The WalkUPs are also ranked on a first-of-its-kind social equity performance metric, measured by accessibility/opportunity and affordability. Places such as Midtown Detroit- Cass Park District, Downtown Grand Rapids and Downtown Lansing rose to the top with platinum social equity ratings indicating they offer a mix of both moderately priced housing and easy access to employment. On the other side of the spectrum, areas such as Downtown Northville, Downtown Flint and Downtown Battle Creek received the lower copper rankings.

Gary Heidel, chief placemaking officer at the Michigan State Housing Development Authority (MSHDA) said, “We’re seeing many walkable urban places across these Michigan cities offering a strong combination of both economic opportunity and affordability. As walkable development continues to grow, there is a need for more diverse affordable housing options to better fit urban lifestyles. That’s why MSHDA helped create the Missing Middle design competition to raise awareness about the mismatch that exists between Michigan’s housing stock and shifting demographics combined with the increased demand for walkable urban living.”

The report calls for continued support and management by local leaders, patient investment capital, and federal, state and local government in order to continue the progress towards walkable urbanism throughout Michigan. Now, more than ever, there’s a strong need for pioneers who can lead the way. In addition, an investment in rail transit throughout the state, where there is currently very little, will help propel the development of walkable urban places.

To see the full list of land use types, as well as the list of WalkUP economic and social equity rankings, download the report at

The WalkUP Wake-Up Call: Michigan will be unveiled in Detroit at LOCUS’s Michigan Leadership Summit: Closing the Next [Smart Growth] Deal on June 23, 2015. At the Summit, Regional Leadership Awards will be presented to Crosswinds Communities and the Gillespie Group, two real estate developers or investors who have demonstrated exemplary commitment to public leadership and development for walkable, sustainable development. To find out more information about the 2015 LOCUS Michigan Leadership Summit and the Regional Leadership Award recipients, visit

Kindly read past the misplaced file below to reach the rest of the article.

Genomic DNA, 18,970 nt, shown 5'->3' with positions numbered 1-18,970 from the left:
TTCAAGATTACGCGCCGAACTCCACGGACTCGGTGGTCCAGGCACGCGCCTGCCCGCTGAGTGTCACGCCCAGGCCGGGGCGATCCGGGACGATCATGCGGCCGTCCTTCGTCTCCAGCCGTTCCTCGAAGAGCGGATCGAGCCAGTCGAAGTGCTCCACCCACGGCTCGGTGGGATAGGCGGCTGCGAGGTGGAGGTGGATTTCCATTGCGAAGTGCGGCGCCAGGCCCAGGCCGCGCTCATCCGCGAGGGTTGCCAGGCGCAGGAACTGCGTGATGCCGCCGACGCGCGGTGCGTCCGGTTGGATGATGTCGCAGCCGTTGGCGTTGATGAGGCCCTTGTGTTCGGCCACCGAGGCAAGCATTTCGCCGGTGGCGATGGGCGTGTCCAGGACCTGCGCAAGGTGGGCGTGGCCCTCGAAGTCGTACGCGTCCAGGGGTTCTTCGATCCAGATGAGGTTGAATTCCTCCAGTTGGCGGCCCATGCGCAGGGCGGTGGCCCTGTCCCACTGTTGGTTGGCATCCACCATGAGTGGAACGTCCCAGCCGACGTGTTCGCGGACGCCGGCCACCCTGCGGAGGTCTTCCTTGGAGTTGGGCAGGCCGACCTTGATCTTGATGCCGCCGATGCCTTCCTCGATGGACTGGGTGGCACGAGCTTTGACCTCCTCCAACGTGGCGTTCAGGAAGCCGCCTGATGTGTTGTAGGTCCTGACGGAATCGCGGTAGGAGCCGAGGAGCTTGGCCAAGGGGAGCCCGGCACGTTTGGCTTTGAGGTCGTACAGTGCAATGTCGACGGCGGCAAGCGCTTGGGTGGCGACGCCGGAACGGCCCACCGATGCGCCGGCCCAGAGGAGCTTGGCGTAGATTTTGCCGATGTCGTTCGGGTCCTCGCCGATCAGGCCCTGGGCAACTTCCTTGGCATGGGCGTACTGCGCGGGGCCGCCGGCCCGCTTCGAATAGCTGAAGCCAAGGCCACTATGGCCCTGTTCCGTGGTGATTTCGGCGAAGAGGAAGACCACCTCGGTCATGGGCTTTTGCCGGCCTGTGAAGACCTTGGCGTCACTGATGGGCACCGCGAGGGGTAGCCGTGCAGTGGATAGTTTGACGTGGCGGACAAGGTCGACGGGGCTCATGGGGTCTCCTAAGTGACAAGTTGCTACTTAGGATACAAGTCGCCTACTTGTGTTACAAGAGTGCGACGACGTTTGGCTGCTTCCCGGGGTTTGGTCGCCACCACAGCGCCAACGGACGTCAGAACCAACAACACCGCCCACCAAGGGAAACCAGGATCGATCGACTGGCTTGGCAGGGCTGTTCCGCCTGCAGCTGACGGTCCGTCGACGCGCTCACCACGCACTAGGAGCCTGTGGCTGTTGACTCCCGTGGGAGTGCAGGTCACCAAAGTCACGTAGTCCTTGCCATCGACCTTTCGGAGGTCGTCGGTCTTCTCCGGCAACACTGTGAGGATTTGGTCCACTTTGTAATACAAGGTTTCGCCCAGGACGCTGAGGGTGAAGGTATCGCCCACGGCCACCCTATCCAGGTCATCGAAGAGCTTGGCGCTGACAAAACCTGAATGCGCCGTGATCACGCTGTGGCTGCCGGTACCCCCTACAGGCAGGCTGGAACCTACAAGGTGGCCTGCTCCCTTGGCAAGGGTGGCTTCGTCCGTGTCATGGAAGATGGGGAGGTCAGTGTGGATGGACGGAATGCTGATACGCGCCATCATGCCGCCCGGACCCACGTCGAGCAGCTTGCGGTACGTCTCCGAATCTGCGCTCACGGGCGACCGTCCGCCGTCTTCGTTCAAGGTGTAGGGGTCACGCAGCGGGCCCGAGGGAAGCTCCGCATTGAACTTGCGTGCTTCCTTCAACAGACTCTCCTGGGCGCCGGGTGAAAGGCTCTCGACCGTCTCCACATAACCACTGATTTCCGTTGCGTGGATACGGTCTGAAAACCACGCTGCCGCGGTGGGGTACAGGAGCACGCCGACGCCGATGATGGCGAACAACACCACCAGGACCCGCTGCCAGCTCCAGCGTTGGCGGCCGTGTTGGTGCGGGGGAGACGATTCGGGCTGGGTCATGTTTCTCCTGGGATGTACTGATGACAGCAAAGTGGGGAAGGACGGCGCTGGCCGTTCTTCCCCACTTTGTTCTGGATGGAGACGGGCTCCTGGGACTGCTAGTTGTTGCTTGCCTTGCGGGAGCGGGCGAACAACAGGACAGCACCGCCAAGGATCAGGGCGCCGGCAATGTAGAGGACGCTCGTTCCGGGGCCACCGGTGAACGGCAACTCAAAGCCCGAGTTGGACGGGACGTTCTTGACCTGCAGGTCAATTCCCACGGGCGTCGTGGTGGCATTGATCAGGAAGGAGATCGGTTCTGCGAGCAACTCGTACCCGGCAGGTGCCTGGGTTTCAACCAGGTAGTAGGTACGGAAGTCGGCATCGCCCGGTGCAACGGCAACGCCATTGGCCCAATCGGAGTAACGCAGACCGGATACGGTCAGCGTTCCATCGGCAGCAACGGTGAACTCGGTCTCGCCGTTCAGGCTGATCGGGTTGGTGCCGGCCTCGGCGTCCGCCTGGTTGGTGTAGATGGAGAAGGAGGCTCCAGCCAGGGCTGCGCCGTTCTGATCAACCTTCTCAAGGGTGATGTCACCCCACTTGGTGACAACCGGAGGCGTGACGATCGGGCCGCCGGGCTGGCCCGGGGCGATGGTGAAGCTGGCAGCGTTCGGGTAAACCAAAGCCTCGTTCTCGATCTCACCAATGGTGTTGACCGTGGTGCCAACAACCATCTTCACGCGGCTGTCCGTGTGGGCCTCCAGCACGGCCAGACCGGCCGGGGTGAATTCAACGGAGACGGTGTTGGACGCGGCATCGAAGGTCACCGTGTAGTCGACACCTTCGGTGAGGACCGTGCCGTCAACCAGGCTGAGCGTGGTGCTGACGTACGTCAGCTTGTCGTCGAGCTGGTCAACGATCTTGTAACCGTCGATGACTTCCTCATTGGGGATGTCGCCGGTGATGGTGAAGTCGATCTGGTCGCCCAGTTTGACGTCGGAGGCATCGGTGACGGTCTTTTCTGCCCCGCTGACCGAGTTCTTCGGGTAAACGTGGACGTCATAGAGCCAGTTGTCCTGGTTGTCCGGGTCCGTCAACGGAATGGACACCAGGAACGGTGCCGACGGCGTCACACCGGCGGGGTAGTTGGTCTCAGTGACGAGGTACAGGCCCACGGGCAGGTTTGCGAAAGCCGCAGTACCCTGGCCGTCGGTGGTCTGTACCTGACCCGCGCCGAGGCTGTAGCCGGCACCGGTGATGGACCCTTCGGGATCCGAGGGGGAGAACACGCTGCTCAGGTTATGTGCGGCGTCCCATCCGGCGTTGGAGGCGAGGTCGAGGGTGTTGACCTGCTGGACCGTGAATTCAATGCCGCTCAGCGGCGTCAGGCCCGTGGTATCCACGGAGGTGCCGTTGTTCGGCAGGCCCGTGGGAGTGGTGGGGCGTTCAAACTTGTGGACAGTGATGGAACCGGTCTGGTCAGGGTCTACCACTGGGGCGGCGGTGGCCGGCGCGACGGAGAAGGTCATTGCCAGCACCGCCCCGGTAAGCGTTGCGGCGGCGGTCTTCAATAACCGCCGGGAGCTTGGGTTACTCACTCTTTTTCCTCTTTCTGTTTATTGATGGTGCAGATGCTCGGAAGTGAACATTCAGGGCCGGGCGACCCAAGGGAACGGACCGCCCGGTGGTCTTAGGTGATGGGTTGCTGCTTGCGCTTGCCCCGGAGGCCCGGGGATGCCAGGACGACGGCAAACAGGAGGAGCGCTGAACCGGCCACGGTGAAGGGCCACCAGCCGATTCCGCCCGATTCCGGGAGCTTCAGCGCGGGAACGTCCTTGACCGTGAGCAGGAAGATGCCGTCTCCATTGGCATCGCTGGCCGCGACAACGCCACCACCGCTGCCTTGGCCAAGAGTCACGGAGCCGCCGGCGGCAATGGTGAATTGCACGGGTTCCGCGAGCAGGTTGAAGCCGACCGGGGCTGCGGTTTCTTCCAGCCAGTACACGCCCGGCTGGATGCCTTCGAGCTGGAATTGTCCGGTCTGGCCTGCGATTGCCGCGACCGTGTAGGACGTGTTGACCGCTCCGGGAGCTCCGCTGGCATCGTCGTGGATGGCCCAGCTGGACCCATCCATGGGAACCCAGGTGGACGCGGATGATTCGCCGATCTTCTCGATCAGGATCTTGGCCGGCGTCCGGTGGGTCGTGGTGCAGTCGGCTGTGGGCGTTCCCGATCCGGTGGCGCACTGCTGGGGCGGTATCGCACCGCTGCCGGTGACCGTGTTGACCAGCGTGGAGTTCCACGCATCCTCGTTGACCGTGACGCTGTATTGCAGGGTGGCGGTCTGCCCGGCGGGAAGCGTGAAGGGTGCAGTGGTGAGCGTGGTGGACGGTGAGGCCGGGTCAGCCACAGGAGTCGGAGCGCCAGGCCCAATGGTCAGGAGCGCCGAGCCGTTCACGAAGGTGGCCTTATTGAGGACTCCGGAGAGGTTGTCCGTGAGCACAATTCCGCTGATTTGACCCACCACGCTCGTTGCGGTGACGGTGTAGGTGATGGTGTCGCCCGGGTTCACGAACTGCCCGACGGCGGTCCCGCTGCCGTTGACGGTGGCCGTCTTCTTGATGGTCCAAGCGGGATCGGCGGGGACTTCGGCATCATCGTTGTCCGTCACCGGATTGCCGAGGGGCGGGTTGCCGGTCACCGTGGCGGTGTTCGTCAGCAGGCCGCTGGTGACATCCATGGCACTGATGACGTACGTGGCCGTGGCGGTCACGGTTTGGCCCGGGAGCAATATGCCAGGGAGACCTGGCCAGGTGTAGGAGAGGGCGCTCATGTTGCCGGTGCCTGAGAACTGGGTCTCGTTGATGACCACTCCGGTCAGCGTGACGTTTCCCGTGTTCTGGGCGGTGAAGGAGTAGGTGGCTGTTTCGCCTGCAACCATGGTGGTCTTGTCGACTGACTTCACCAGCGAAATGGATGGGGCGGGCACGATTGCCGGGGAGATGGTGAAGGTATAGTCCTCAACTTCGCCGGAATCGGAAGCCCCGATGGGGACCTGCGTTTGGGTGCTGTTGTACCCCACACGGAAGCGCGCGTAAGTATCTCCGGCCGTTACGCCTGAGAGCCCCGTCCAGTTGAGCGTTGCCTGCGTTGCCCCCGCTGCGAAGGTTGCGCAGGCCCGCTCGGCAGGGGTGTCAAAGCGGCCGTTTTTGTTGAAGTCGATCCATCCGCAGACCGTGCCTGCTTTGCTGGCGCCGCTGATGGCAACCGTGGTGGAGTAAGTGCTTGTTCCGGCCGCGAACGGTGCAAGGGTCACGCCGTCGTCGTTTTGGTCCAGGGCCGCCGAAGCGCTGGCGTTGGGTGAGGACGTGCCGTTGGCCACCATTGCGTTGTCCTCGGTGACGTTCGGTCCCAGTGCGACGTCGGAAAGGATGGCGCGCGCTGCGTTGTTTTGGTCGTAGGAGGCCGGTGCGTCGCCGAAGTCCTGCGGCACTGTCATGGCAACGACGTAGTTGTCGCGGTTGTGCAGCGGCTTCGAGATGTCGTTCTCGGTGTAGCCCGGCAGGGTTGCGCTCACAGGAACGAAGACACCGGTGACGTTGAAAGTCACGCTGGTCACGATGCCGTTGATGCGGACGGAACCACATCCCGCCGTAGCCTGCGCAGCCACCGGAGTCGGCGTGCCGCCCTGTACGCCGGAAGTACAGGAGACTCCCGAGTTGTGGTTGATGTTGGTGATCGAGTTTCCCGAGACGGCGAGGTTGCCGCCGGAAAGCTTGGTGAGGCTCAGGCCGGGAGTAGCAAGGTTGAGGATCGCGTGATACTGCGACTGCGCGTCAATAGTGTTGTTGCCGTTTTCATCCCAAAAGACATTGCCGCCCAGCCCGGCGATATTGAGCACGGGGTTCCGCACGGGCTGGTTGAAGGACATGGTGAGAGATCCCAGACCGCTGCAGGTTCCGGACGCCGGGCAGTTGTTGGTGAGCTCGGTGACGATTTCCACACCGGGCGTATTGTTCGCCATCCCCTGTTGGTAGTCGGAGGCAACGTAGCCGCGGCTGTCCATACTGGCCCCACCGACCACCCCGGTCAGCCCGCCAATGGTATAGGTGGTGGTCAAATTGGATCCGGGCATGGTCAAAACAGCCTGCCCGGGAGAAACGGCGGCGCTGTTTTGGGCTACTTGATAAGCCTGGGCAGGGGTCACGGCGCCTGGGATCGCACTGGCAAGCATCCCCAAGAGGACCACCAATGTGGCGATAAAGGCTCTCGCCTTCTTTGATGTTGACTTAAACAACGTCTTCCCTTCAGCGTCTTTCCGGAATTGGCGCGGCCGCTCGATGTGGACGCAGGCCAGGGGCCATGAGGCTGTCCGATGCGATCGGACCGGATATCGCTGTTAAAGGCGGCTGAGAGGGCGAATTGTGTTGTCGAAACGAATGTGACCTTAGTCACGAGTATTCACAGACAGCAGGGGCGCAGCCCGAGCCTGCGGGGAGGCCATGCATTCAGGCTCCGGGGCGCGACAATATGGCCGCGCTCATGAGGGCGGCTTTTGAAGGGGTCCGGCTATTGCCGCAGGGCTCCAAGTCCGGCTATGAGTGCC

The WalkUP Wake-Up Call: Michigan was funded by MSHDA, the Michigan Economic Development Corporation (MEDC), and ten Michigan-based foundations. 


Smart Growth America is the only national organization dedicated to researching, advocating for and leading coalitions to bring better development to more communities nationwide. From providing more sidewalks to ensuring more homes are built near public transportation or that productive farms remain a part of our communities, smart growth helps make sure people across the nation can live in great neighborhoods. For additional information visit

LOCUS: Responsible Real Estate Developers and Investors is Smart Growth America’s national coalition of real estate developers and investors who advocate for sustainable, walkable development in America’s metropolitan areas. For additional information visit

The George Washington University School of Business is an international leader in education and research, training future leaders to be global problem solvers and socially responsible managers. The school leverages its prime location—in the heart of Washington—by attracting visiting scholars and leaders in the business community to work, teach and engage with students on campus. The Center for Real Estate and Urban Analysis is the focus of research into walkable urban development and place management in the country.  Its recent WalkUP Wake Up Calls have been in metropolitan Washington, Atlanta and Boston and the national ranking of the largest 30 metros about walkable urbanism, Foot Traffic Ahead.  Visit:

The Michigan State University Land Policy Institute was founded in 2006 and focuses on research and outreach related to land use, regional strategic growth in the New Economy and sustainable communities. The LPI is affiliated with MSU School of Planning, Design and Construction; and collaborates with many faculty, centers and institutes across campus, as well as stakeholders outside the university. The Institute delivers innovative solutions, transitioning knowledge from a variety of experts to the community. It is supported by MSU, MSU Extension and several federal, foundation and state grants and contracts. Visit:

Michigan State University has been advancing the common good with uncommon will for more than 150 years. One of the top research universities in the world, MSU pushes the boundaries of discovery and forges enduring partnerships to solve the most pressing global challenges while providing life-changing opportunities to a diverse and inclusive academic community through more than 200 programs of study in 17 degree-granting colleges. Visit:

About the League: The Michigan Municipal League advocates on behalf of its member communities in Lansing, Washington D.C., and the courts; provides educational opportunities for elected and appointed municipal officials; and assists municipal leaders in administering services to their communities through League programs and services.